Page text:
• It’ll take two to three days for your old number to be ported across, so it’s probably best to keep your old phone alive until then

Upgrade, downgrade or stick with your tariff


  • Get a new handset
  • Stick with what you know
  • No possible coverage issues


  • Won’t be cheapest price
  • No free gifts/cashback

You were probably going to do this anyway, right? After all, if you’re on or near the end of your contract, your existing provider is going to be throwing deals at you left, right and centre. It’s tempting, and we certainly won’t blame you if you cave in and go for one of those offers, or even just forget the whole thing and stick with what you have.

The three options you’ll have if you choose to remain with your existing provider come the end of your contract will be: upgrade, downgrade or stick. Let’s cover each of those briefly.

Upgrade your phone with your existing provider

Your provider will love you for this. But it’s not real love. It’s love constructed by marketeers and read from a script or cloned into a pat response email thanking you for your continued custom. We’re a funny bunch us human beings. Even though most of us are aware there’s no actual relationship between ourselves and our providers, we still often stick with them out of loyalty.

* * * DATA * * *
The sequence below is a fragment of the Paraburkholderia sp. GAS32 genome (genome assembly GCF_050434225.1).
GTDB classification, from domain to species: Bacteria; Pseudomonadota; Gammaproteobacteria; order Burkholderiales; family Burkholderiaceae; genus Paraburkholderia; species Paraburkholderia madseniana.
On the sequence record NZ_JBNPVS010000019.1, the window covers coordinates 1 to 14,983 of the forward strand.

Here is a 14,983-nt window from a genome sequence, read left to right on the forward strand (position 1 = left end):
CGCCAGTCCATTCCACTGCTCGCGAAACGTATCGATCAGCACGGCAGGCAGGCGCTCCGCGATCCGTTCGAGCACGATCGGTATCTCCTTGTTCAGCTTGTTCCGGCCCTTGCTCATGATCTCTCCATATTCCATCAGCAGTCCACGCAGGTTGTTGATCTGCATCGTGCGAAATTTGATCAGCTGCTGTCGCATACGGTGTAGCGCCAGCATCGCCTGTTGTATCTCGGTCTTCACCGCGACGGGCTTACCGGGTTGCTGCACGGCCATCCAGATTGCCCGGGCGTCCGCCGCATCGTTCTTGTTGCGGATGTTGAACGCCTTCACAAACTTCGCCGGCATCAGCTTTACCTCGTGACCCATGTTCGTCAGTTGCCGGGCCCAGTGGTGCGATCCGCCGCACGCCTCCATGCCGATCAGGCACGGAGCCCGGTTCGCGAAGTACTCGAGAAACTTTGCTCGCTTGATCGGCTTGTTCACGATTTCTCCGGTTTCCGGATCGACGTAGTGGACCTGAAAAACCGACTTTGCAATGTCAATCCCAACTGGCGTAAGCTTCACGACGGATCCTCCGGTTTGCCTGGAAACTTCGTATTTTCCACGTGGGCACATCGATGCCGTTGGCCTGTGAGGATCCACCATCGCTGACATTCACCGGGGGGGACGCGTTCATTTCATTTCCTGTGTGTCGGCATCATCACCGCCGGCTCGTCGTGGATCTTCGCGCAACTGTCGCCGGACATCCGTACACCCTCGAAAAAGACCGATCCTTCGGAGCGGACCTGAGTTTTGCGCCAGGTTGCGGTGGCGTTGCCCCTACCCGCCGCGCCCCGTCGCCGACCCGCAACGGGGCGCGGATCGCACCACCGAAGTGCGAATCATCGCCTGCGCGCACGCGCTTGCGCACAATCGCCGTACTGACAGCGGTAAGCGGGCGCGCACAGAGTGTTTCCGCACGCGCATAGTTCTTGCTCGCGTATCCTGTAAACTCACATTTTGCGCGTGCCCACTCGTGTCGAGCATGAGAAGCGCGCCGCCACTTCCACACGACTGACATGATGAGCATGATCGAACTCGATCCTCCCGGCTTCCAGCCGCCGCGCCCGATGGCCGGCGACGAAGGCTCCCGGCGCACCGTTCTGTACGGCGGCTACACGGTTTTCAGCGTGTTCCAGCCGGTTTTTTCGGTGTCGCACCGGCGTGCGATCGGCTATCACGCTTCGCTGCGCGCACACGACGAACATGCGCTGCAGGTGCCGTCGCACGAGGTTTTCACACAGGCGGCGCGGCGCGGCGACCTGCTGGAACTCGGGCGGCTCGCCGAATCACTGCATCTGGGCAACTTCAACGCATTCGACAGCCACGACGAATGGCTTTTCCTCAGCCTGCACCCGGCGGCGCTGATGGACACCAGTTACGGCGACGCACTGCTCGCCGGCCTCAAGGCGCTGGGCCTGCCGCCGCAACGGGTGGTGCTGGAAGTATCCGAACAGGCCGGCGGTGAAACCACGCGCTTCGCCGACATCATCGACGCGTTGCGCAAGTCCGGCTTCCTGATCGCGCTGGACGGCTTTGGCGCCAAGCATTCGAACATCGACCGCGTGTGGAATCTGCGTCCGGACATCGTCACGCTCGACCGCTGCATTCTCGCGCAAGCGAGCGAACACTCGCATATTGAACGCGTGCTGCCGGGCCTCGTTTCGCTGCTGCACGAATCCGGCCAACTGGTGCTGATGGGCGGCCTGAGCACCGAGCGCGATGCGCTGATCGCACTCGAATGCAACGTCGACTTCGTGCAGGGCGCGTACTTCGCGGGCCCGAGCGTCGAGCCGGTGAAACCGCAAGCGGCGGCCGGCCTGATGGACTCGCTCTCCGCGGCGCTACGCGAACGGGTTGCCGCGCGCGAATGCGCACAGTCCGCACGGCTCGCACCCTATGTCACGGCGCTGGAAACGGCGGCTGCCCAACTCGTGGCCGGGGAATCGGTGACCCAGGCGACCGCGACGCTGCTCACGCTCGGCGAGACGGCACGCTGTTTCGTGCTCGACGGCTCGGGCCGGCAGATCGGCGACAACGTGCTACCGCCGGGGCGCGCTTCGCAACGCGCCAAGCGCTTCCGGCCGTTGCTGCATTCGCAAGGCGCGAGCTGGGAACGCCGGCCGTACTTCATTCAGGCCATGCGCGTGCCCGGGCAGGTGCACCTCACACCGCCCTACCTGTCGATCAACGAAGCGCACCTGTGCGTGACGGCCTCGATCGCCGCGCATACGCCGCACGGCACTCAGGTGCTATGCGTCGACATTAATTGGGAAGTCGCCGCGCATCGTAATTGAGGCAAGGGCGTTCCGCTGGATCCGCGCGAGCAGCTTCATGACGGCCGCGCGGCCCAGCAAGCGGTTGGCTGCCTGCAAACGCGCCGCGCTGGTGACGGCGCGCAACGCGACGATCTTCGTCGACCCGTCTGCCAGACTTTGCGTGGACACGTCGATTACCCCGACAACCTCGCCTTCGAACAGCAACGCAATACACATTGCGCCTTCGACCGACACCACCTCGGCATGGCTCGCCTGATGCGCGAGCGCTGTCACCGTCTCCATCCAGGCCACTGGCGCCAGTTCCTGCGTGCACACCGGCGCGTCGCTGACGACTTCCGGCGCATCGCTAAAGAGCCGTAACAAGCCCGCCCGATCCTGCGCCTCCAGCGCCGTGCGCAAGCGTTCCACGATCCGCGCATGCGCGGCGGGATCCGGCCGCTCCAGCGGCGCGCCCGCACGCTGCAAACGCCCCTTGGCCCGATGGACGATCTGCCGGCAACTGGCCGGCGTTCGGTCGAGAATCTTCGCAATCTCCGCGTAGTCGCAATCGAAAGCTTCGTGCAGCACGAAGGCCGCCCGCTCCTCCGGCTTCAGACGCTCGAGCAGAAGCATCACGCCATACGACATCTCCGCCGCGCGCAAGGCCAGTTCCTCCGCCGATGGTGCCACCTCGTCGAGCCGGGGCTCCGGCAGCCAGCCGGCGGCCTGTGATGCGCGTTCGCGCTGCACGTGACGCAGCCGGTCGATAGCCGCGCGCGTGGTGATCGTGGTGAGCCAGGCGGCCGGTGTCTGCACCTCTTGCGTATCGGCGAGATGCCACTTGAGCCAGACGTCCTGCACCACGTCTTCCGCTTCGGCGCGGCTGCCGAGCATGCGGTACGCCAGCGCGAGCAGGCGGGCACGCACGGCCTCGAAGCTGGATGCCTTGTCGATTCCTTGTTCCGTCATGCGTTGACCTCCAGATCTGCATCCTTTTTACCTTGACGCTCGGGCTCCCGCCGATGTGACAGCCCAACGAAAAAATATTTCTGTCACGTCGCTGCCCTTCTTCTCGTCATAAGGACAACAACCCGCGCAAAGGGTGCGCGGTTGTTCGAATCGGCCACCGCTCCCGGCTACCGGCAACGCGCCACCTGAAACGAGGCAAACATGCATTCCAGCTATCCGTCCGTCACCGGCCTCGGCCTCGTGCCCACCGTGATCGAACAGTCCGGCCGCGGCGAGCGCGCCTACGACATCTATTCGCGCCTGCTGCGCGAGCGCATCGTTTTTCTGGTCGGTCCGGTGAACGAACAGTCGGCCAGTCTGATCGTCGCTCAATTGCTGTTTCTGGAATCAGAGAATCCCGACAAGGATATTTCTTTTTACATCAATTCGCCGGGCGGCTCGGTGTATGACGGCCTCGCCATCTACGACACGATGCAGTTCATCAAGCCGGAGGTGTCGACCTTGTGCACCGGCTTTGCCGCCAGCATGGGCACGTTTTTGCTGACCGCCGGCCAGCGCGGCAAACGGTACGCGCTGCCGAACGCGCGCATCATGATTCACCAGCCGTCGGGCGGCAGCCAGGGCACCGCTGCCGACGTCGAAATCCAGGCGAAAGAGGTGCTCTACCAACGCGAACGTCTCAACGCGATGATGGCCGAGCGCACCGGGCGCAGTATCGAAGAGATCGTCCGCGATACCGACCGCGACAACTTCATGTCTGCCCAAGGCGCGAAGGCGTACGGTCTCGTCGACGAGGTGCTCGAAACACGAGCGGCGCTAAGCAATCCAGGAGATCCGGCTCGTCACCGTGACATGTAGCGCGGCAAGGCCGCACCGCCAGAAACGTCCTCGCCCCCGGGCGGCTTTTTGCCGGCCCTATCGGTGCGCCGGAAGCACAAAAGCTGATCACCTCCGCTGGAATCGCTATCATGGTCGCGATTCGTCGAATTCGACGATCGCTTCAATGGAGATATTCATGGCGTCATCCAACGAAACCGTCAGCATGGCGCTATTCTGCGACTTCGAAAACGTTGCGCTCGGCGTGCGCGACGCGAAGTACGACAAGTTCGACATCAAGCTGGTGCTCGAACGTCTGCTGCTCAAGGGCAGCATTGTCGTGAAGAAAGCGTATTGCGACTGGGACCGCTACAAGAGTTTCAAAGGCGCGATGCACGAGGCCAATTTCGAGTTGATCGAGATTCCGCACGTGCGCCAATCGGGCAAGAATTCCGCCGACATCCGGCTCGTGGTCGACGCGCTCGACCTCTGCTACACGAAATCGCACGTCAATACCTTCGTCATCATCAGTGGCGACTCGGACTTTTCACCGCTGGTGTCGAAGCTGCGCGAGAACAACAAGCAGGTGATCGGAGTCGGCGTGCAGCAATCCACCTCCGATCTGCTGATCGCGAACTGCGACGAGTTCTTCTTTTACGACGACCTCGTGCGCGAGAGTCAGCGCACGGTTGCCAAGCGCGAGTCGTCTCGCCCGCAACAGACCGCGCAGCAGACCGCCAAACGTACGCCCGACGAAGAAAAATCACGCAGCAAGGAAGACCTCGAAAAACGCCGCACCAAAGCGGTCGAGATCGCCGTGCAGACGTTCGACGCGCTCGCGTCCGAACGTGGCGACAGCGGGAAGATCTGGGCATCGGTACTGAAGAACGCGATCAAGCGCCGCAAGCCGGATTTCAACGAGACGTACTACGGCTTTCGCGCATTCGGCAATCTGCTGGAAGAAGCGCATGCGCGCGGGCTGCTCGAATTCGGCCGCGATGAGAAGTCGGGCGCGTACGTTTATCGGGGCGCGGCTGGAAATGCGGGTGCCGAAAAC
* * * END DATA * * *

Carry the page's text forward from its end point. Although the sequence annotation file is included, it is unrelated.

Taking the upgrade option is usually driven by this desire – to please our existing provider – while at the same time still get a brand new phone. And that’s fair enough. However, as mentioned previously, beyond the small (but manageable) danger of not checking to make sure your new provider’s coverage is as good or better than your old, there is nothing to lose by switching, and quite a lot to gain.

If you’re determined to stick with your existing provider, however, just pop along to their website, log in, and there will be a tab or option somewhere to view your upgrade options.

Downgrading could save you money

At the end of your contract it might be time to ask yourself: am I using all my data, minutes and so on? Most mobile providers now offer some sort of app which will, among other things, show you how much of your data you use on a monthly basis. Because data really is the key here. Most contracts these days give you more minutes and texts than you could possibly ever use.

If you’re using a lot less data than you’re paying for, then congratulations – you’ve just found a way to save a few quid every months. You’ll usually need to phone your provider if you want to downgrade, and what’s more it’ll probably try to talk you out of it, so be prepared to stick to your guns before picking up the phone.

If saving money is your motivation, think about doing the same thing for your broadband and TV services. We can help you find a cheaper broadband deal t'boot.

Stick with what you’ve got

Given that you’re here reading a guide on what to do once your contract ends, we’re pretty sure you’re not going to just sit there and keep paying whatever you’re paying for the same service you’ve always had. But if you are, we wish you well.